Science: Effects of Sulfate Pollution

What does the science say about sulfate and wild rice?

The Minnesota Pollution Control Agency (MPCA) adopted the wild rice sulfate standard limiting sulfate in wild rice waters to 10 parts per million (ppm or mg/L) in 1973. The standard was based on scientific field research done by the Minnesota Department of Conservation (the predecessor to the Minnesota Department of Natural Resources) from the 1940’s through the 1970’s.

In 2011, the Minnesota Legislature funded new scientific research with the goal of weakening or repealing the wild rice sulfate standard. However, the new research – in the field, in test tubes, and growing wild rice in tanks and buckets – all confirmed that the 10 mg/L wild rice sulfate standard was needed and reasonable.

What recent scientific research supports the wild rice sulfate standard?

This slide from John Pastor’s technical review shows the impact of sulfate on wild rice. Orange healthy roots (left) are from wild rice grown under low sulfate concentrations at or near the current standard. The black iron sulfide coating on roots (right) are from plants grown in water with high sulfate concentrations and high levels of iron. The iron sulfide coating on wild rice roots interferes with nutrient uptake and wild rice seed development.
John Pastor, PhD, now an emeritus professor at the University of Minnesota Duluth (UMD), studied the ecology of wild rice for more than a decade. His experimental research and that of UMD masters and doctoral degree candidate, Sophia LaFond-Hudson demonstrated that increased sulfate in surface waters impairs and, eventually, kills wild rice.
  • Dr. Pastor found in a series of controlled experiments in outdoor mesocosms (large tanks) that adding sulfate to the water resulted in increased sulfide in the sediments and a decline in wild rice. Dr. Pastor explained:
Wild rice seedling emergence, seedling survival, biomass growth, viable seed production, and seed mass all declined with sulfate additions and hence sulfide concentrations in sediment. These declines grew steeper during the course of the 5 yr [years] of the mesocosm experiment.
  • Dr. La-Fond Hudson tested the hypothesis that high levels of iron would protect wild rice. This hypothesis was proposed by the mining industry and the MPCA as justification for weakening the wild rice standard. But Dr. Hudson found – in a series of experiments that involved growing wild rice in buckets — that high levels of iron did not protect wild rice from harm caused by sulfate. Instead, iron sulfide accumulated on wild rice roots, interfering with nutrient uptake. As a result, wild rice seeds were fewer, lighter, and thus, less likely to generate new plants.
  • Dr. Pastor explained the implications of this research in an expert opinion provided to the Administrative Law Judge in support of preserving Minnesota’s wild rice sulfate standard:

The MPCA assumes that any precipitation of sulfide by iron helps to protect wild rice. Our experimental mesocosm research has substantially undermined this assumption.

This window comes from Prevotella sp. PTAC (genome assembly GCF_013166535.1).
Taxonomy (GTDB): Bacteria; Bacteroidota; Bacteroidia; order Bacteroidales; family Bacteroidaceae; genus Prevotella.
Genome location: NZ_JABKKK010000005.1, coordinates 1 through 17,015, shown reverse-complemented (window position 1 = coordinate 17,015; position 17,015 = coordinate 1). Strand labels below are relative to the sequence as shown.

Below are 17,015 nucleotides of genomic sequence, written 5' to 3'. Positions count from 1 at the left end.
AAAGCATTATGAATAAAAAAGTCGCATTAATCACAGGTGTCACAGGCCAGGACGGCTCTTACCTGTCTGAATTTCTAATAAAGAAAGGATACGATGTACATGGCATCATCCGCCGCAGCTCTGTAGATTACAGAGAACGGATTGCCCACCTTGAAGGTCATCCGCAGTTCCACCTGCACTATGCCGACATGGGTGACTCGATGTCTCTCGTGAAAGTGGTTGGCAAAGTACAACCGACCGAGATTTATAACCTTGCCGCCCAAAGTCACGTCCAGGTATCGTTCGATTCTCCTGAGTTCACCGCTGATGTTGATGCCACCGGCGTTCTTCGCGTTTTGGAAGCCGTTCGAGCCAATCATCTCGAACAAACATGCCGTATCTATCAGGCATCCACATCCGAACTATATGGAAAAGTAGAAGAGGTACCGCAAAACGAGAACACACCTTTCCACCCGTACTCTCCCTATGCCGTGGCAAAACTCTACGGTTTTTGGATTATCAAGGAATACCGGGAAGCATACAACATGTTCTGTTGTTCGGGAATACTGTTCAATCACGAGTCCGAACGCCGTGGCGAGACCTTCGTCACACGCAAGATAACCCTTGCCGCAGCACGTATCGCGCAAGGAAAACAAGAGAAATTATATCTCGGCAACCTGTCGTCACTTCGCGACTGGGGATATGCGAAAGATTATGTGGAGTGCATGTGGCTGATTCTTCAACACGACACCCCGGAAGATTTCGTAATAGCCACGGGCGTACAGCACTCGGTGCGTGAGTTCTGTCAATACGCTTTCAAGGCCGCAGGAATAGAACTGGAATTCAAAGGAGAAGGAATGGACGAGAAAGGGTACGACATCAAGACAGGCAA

We learned that iron sulfide precipitates rapidly on wild rice roots in midsummer at the time when the plants are beginning to flower and take up additional nutrients for the ripening seeds. The iron sulfide precipitates gave the roots a black appearance, compared to amber or rust colored roots on healthy plants exposed to sulfate concentrations near the current fixed standard of 10 mg/L.  Seed nitrogen, seed count and seed weight were all markedly reduced in plants with back root surfaces exposed to high sulfate surface water concentrations (300 mg/L) because these black iron sulfide precipitates inhibit the uptake of nutrients necessary for the filling and ripening of seeds necessary for propagation of wild rice.

[B]ased on my training and experience, it is my opinion that the weight of the scientific evidence supports retaining Minnesota’s existing sulfate standard of 10 mg/L to protect wild rice.

  • University of Minnesota (U of M) mathematics professor emeritus, Joel Roberts, PhD, also analyzed the MPCA’s proposed equation that would replace Minnesota’s 10 mg/L wild rice sulfate standard. He pointed out that the mathematical formula “is inadequate for explaining the data from the Wild Rice Field Study” and “inadequate for protecting Minnesota’s Wild Rice.”
  • Administrative Law Judge LauraSue Schlatter disapproved the MPCA’s proposed rule to repeal Minnesota’s wild rice sulfate standard. She concluded that the equation proposed by the MPCA to allow more sulfate in waters with a high concentration of iron was not protective of wild rice:
[T]he Administrative Law Judge further concludes that the MPCA has not presented facts adequate to support the reasonableness of the proposed repeal of the 10 mg/L sulfate standard without a replacement standard that is equally or more protective of wild rice waters.  Therefore, the proposed rule repealing the 10 mg/L sulfate standard is defective.